Caring For Your Parent

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Sadly, there comes a time when the parent becomes more like your child and my husband and I are going through that with his father.  Even though I married the boy next door I don’t ever remember his dad not being a hermit, so to speak.  He’s now 78 and until now has a few medical hiccups but has been self sufficient.

 

A week ago Saturday my husband and I were enjoying a night with out the kids together and his dad called to say he was dizzy and throwing up.  This wasn’t a huge worry for us because he has had vertigo in the past and has been treated for this for a few years now.  An hour later he called back and wanted to go to the ER.

 

This whole situation has spiraled downward and now we’re finding how well a parent can mask what is going on in their life.  I don’t want to violate my father in laws privacy but I want to post about warning signals and flags.   We have had to put my father in law in a care home for physical therapy and are doing our best to run back and forth.

 

First I want to say that these warning signs or indications that your parent may need help may or may not be what we’re addressing right now but in general it’s a good place to start.

 

  • Mobility – Is your parent having a hard time getting around? Can they get in and out of a chair with out help?
    Slurring of words – Has their speech pattern changed?
    Wearing the same clothes every day – are they changing their clothes daily?
    Bathing – Do the smell bad or maybe like urine? Are they able to bathe on their own.
    Hoarding – Does it look like their home might belong on Hoarders?
    Mail – Is mail piling up unopened? Are they paying their bills?
    Cons – Are they sending people money for lottery scams, insurance or donation scams?
    Weight Gain or Loss – This is something you would want to point out to their doctor because it can be an indication of many different health issues.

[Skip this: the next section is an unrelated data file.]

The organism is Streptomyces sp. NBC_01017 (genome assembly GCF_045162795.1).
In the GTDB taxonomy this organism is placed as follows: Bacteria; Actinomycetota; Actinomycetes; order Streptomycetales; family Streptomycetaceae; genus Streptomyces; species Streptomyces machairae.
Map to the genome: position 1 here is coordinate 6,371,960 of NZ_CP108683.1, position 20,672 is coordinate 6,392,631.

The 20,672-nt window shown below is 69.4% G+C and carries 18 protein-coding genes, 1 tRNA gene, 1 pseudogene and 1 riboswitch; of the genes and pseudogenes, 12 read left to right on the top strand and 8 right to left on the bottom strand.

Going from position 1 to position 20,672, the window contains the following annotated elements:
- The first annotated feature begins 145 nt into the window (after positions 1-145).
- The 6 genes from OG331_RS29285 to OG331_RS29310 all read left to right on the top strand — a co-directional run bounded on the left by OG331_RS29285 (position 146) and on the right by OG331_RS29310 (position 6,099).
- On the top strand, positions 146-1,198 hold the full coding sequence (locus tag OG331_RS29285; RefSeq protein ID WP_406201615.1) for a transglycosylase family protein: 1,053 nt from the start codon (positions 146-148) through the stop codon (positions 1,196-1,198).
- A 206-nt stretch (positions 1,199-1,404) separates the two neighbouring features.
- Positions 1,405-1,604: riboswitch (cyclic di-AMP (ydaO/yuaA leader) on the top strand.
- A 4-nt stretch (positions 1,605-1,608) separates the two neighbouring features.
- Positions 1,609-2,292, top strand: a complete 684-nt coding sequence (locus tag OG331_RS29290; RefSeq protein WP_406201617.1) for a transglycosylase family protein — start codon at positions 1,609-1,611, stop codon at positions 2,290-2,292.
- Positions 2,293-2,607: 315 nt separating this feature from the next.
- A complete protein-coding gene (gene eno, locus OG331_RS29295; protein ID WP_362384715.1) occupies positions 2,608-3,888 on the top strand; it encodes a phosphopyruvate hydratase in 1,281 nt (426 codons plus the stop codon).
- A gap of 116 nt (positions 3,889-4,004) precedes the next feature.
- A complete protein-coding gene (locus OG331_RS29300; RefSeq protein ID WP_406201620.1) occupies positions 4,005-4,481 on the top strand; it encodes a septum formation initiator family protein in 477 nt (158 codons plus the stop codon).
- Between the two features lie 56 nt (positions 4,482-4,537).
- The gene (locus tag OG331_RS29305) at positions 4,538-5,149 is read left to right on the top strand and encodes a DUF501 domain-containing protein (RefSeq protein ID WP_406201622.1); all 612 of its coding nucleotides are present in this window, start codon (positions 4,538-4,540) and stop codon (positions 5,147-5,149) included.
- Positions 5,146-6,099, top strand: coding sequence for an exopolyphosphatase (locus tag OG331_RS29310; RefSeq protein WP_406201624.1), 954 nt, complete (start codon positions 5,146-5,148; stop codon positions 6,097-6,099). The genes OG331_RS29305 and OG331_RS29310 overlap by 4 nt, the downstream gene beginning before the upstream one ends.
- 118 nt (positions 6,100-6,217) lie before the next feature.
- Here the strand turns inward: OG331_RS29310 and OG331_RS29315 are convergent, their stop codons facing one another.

Forgetfulness – We’re not talking where did I put my keys. We’re talking have they forgotten a grandchild, is there an age gap in their memory all of a sudden.
    Crying – Have they started crying for an unexplained reason?
    Refusal to leave their home

While this is a good place to start there can be many more symptoms.  How do you know when to step in or what do you say to your parent?  This is something we’re struggling with right now.  We are limited on funds and so is my father in law but we’ve started with talking to his doctor.  We’re waiting to hear back from him right now but we’re mapping out our next steps which are to contact a social worker and to stay in close contact with him.

 

At no time do we want him to think we’re going behind his back.  Anything I say to a nurse or a doctor I make sure I can say to him.  We sat down yesterday and explained to him the differences we were seeing and asked him all the questions we could think of.    This is going to be on going and I very open to conversation, hints and advice!

 

6 comments for “Caring For Your Parent

  1. Maryann D.
    March 7, 2016 at 6:52 pm

    It is so difficult when parents are aging and living alone. I just went through that with both my parents the past few years. We ended up back and forth to the hospitals and eventually we had to have them stay in nursing homes. We visited each day until they passed away. It was so sad for us, but we knew they were safe and not alone and being proper cared for in the nursing home.

  2. Regina elliott
    March 9, 2016 at 7:25 am

    It’s very hard to have to have a parent go to a nursing home ,the quikt I felt was horrible

  3. Renee Rousseau
    March 9, 2016 at 11:46 am

    These are very helpful elder care tips. I just lived through this challenge after losing both of my parents in the last year. We found the Veteran’s home was the best for our father. (The Veteran’s home was so wonderful I wished I had served in the military so I too could avail of their services.)

  4. April 28, 2016 at 10:17 pm

    This is what I fear will happen in the future with us. My dad is 74 and we are his only surviving relatives. He has his own home in another state, is very active in his community, and has a lot of friends in the area. I have no idea what we’d do if he became too ill or frail to stay in his home. I lost my mom two years ago (his life-long wife) and he’s been doing fine and seems healthy but you never can know.

  5. belinda bell
    June 19, 2016 at 8:46 pm

    I care for both my mother-in-law and father-in-law. We were able to keep them at home with the help of home health care. It was hard but better than putting them in a nursing home.

  6. August 9, 2016 at 7:22 am

    We are now going through this with my parents who are both 92 years old. It’s so hard to bring up the subject of putting them in a nursing home.

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